UM plans to study smoking illnesses
Researchers at the University of Miami will seek clues to the prevention and treatment of age-related macular degeneration, the leading cause of blindness in people over 60, and other intractable diseases like chronic bronchitis, lung cancer and stroke us
UM received 18 of 39 grants for a total of more than $7 million; investigators at the University of Florida, the University of South Florida, the Mayo Clinic in Jacksonville, Florida State University and the H. Lee Moffitt Cancer Center in Tampa got the rest.
Dr. Scott Cousins, an ophthalmologist who is director of research at UM's Bascom Palmer Eye Institute, wants to find out why macular degeneration is more common in smokers.
The disease affects about 14 million Americans.
No research has been done on the mechanism of the disease in smokers, Cousins said.
He will test the theory that toxic free radicals -- harmful agents in cigarette smoke -- injure the blood vessels of the eye.
Then he'll test therapies for the disease, which gradually robs the elderly of their ability to read, drive and recognize faces.
Cousins' goal, and the goal of many of his colleagues, is to use this grant to start research that will compete for funding from the National Institutes of Health, what School of Medicine Dean John Clarkson calls the ``gold standard'' for investigators.
``Americans are getting healthier, and our life expectancy is now longer than at any other time in our history,'' Health Secretary Robert G. Brooks said.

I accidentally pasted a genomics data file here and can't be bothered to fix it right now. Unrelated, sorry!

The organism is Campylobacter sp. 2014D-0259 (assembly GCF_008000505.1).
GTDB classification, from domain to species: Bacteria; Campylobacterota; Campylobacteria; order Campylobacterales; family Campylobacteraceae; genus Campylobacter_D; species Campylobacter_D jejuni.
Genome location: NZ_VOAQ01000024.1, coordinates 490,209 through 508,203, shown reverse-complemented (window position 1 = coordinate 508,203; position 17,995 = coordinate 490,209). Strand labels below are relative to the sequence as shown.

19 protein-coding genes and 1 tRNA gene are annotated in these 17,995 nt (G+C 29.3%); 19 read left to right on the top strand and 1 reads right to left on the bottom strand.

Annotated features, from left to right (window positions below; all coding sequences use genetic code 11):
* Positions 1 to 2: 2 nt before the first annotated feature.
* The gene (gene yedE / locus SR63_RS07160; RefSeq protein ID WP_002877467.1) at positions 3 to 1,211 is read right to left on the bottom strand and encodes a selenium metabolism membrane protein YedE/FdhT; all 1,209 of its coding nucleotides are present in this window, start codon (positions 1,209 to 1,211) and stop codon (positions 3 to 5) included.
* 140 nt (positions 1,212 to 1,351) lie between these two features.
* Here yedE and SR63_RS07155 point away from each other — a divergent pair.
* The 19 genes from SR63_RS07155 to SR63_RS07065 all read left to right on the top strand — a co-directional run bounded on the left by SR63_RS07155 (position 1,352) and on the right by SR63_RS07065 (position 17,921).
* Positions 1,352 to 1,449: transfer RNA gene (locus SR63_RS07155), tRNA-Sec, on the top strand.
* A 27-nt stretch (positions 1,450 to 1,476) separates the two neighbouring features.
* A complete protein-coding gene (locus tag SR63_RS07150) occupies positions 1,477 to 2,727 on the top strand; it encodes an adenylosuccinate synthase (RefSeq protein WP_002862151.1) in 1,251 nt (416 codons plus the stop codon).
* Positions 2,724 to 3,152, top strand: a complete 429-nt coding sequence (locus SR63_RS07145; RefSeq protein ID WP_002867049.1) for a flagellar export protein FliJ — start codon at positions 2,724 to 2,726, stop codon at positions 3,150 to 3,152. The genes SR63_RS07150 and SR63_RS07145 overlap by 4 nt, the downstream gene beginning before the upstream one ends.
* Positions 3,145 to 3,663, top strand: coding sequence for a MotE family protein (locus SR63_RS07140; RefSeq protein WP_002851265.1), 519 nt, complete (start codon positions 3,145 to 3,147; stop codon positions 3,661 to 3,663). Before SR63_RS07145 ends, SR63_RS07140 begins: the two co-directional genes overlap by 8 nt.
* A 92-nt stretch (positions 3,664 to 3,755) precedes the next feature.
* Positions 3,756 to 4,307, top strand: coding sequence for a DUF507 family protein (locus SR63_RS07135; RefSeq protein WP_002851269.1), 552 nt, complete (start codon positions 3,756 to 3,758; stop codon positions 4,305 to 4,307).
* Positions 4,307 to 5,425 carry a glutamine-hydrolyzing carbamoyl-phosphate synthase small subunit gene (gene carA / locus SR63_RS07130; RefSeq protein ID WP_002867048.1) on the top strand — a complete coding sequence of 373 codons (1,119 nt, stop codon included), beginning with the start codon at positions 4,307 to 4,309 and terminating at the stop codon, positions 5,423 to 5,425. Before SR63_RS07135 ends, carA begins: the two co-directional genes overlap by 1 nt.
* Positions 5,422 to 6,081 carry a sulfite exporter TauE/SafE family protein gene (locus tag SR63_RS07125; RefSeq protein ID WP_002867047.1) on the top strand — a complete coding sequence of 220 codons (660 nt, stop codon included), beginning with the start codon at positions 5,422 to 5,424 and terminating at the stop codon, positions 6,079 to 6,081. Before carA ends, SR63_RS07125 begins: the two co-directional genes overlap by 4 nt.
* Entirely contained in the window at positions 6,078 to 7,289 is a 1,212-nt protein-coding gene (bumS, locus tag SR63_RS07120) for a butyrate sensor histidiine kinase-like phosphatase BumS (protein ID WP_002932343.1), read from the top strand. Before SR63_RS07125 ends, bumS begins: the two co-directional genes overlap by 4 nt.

``Thanks to efforts such as this, a light of hope shines on our future through education, understanding and service.''
``An overwhelming response'' of 189 applications was evaluated for scientific merit by a peer review panel from outside the state, said Dr. Richard Bookman, associate dean of the UM medical school and a member of Brooks' advisory council on the biomedical research program.
The program, which seeks to ``improve the quality of the state's academic health centers,'' sets aside some grants for new researchers, recently recruited to Florida.
Dr. Daniel Liebl of the Miami Project to Cure Paralysis at UM is one of those new researchers.
He will study the role of genes following stroke injury to the central nervous system.
Stroke damages the connections through which neurons transmit information from the brain.
Liebl will look at molecules that could block those connections by scarring the nervous system. By removing the molecules from mice, Liebl hopes to figure out how to restore function after a stroke injury.
By targeting enzymes that signal a cell to grow and trying to stop them from causing uncontrolled growth, Dr. Thomas K. Harris Jr. said he hopes to lay the groundwork for chemotherapy that would kill only cancer cells.
Dr. Rosanna Forteza will study the causes of chronic bronchitis, a largely untreatable disease that plagues 80 percent of smokers.
She said she hopes to get clues on how to prevent and treat the chronic cough, congestion and shortness of breath brought on by the disease.